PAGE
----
*Featured photo: We are Here to Self Reflect, 2022, fabric, paper clay, acrylic paint, mirror, 22” h x 39” w x 7.5” d, ph. cr. Sommer Roman, copyright Sommer Roman
With a bachelor’s degree from the University of California, Santa Cruz and a master’s degree in fine arts, Sommer Roman is a multidisciplinary artist originally from Santa Clara, CA, who creates works with evocative and unconventional forms springing from simple materials associated with everyday use, such as post-consumer textiles, which the artist manipulates, deconstructs and reconstructs to form hybrid abstract figures.
Roman recently exhibited a new body of work in his solo exhibition titled Nobles Among Us, proposing a reinterpretation of the human-nature relationship that is inspired by the themes of biologist and philosopher Andreas Weber’s “Poetic Ecology.” A relationship of physical as well as animistic reciprocity intimately binds humans to the Earth and other living beings outside of and in contrast to the principles of individualism affirmed by the myth of progress. Life is interconnectedness, inter-being, innate interpenetration and transformation among living beings.
These reflections give rise to the works of Nobles Among Us, hybrid and curious figures that represent the desire to restore humans to their rightful place in a natural balance that does not sacrifice “the other” and the nobility of other living beings.
How did you approach art and what was the path that contributed to your artistic formation? When and why did your interest in textiles begin?
I’ve been interested in art and making things with my hands from as young as I can remember. I do not come from a family of fine artists but my mother and grandmother did introduce me to textiles by teaching me basic sewing and crocheting when I was young. I remember making homemade pillows and attempting to make clothes at a very young age.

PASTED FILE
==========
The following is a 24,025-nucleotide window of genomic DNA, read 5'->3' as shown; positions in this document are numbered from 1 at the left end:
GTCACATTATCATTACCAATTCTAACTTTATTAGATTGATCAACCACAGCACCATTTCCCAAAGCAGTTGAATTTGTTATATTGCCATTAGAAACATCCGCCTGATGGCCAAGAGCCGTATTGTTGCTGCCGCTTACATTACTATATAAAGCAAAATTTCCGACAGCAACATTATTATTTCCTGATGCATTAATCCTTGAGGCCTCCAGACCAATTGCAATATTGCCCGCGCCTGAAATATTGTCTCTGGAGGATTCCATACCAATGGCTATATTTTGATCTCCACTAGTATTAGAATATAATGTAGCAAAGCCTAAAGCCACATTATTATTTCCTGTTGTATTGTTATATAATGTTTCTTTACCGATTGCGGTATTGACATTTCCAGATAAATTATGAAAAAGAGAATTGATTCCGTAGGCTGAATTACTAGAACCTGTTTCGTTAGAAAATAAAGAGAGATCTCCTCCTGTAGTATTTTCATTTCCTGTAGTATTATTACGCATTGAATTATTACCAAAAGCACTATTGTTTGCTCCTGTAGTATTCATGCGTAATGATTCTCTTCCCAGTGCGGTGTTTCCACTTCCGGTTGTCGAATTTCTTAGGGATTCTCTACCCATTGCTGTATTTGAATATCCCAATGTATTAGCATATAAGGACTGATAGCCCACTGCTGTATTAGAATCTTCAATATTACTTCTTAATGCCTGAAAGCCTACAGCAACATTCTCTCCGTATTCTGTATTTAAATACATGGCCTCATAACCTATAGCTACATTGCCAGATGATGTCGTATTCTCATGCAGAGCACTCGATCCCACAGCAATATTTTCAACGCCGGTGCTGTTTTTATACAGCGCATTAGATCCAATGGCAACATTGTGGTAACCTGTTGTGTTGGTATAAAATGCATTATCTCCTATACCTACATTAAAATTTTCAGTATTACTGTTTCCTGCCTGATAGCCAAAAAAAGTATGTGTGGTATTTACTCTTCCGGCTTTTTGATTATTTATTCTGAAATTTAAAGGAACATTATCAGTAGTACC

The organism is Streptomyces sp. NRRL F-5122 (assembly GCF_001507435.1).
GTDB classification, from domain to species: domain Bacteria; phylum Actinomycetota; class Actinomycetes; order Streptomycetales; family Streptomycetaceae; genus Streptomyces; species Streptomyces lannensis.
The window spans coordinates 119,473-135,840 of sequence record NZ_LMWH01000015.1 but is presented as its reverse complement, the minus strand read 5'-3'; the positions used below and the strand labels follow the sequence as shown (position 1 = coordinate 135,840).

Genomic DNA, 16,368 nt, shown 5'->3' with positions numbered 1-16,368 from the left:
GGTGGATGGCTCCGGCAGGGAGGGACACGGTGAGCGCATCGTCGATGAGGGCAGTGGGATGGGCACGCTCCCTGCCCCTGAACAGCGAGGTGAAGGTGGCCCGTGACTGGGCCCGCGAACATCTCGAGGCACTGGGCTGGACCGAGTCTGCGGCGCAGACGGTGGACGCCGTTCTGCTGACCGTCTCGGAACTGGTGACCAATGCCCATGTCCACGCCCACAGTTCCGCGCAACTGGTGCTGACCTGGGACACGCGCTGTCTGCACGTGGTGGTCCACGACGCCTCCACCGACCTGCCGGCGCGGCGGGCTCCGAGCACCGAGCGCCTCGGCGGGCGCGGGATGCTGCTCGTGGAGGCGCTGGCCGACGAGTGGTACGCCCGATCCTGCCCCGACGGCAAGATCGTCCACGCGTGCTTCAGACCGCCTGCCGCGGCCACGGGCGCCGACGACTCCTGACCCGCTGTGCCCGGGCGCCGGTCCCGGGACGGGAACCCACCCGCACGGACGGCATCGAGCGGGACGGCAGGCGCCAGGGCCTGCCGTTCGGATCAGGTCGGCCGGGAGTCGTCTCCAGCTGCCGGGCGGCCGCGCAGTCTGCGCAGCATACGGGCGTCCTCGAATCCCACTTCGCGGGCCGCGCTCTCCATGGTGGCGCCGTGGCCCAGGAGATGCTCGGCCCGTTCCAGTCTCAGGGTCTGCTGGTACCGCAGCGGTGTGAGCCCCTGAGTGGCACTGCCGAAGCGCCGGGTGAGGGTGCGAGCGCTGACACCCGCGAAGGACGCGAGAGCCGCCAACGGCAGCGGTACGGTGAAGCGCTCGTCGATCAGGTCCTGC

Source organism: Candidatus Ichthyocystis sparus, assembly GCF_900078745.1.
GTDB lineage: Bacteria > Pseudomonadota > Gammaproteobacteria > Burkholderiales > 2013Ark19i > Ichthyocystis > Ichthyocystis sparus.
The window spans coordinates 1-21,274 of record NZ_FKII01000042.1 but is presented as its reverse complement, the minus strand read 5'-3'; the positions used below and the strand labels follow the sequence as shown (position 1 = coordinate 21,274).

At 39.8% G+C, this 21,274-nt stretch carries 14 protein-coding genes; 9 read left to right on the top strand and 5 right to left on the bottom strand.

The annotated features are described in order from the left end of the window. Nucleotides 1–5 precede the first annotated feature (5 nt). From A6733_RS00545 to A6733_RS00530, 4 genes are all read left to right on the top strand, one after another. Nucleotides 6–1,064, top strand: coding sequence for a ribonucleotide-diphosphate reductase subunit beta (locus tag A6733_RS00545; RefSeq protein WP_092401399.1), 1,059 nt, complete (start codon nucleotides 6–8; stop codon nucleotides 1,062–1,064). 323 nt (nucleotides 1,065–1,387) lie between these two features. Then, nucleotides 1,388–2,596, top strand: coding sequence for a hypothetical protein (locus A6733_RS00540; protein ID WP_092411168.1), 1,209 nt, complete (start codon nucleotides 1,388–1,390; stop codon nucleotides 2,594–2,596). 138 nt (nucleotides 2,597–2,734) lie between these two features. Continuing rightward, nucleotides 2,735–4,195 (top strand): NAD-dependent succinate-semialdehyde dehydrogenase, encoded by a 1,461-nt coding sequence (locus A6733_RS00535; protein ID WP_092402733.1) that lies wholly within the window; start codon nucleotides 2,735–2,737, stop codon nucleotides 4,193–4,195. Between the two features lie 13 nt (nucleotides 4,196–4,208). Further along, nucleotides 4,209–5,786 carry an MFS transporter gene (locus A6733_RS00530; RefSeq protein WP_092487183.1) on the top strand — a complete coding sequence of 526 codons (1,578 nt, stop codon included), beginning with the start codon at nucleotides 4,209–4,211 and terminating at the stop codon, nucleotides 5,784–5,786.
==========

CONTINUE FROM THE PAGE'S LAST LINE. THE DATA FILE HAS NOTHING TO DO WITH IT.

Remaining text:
As for school, I didn’t initially specialize in art as an undergraduate but I went back to school for art at age 30. I took all of the foundation art classes and just loved every second of it. In my 3D design class I was given an assignment to make an abstract sculpture using fabric. This is when I began experimenting and manipulating fabric in basic ways (folding, rolling, stuffing…etc.) to build up three dimensional shapes. I was fascinated by the possibility of forms and textures through my non-traditional approach to textiles. I felt that I discovered an endless playground for my hands. This really marked the beginning of my work in soft sculpture. From there I created an entire body of work, which was my portfolio that got me in to graduate school (2012 -2014). I haven’t stopped making and exhibiting since 🙂
My approach to art is process-centric Most of it isn’t fully pre-meditated. I loosely sketch ideas but primarily I allow the colors and materials to lead me and dictate a lot of the process. Through intuitive & laborious hand-made processes the materials are manipulated, broken down, cut, bound, braided, sewn, glued, folded, built up, and reconstructed to create evocative new forms.
What is your main source of inspiration?
My main sources of inspiration are the natural world, color, everyday life, human experience and how we relate to one another. In my work, I’m continually exploring the interdependence between plant, animal, and human. A question that drives a lot of the work is “How do we know ourselves and understand the human experience in relation to the domestic & natural worlds around us?
Within your research path, what role do the identity and nature of the materials used to create the work play?
As fabric and textiles are something integrated in to everyone’s daily life, they are inherently a relatable and universal medium. I love aspect to this medium of textiles.
In my work, I use solely post-consumer, used clothings & linens. It’s important for me that my materials have already been part of someone’s body, home, and life. In this way, the materials carry an invisible memory, story, and a link to the human experience (which is a major theme my work).
I am also committed to the ecological aspect of reusing existing materials (instead of purchasing them new). There is so much surplus of discarded clothing, that I like giving the used fabrics new life and thus participate in a process of regeneration.
What kind of habits do you have when you start a new project/work? What does a typical day in your studio look like?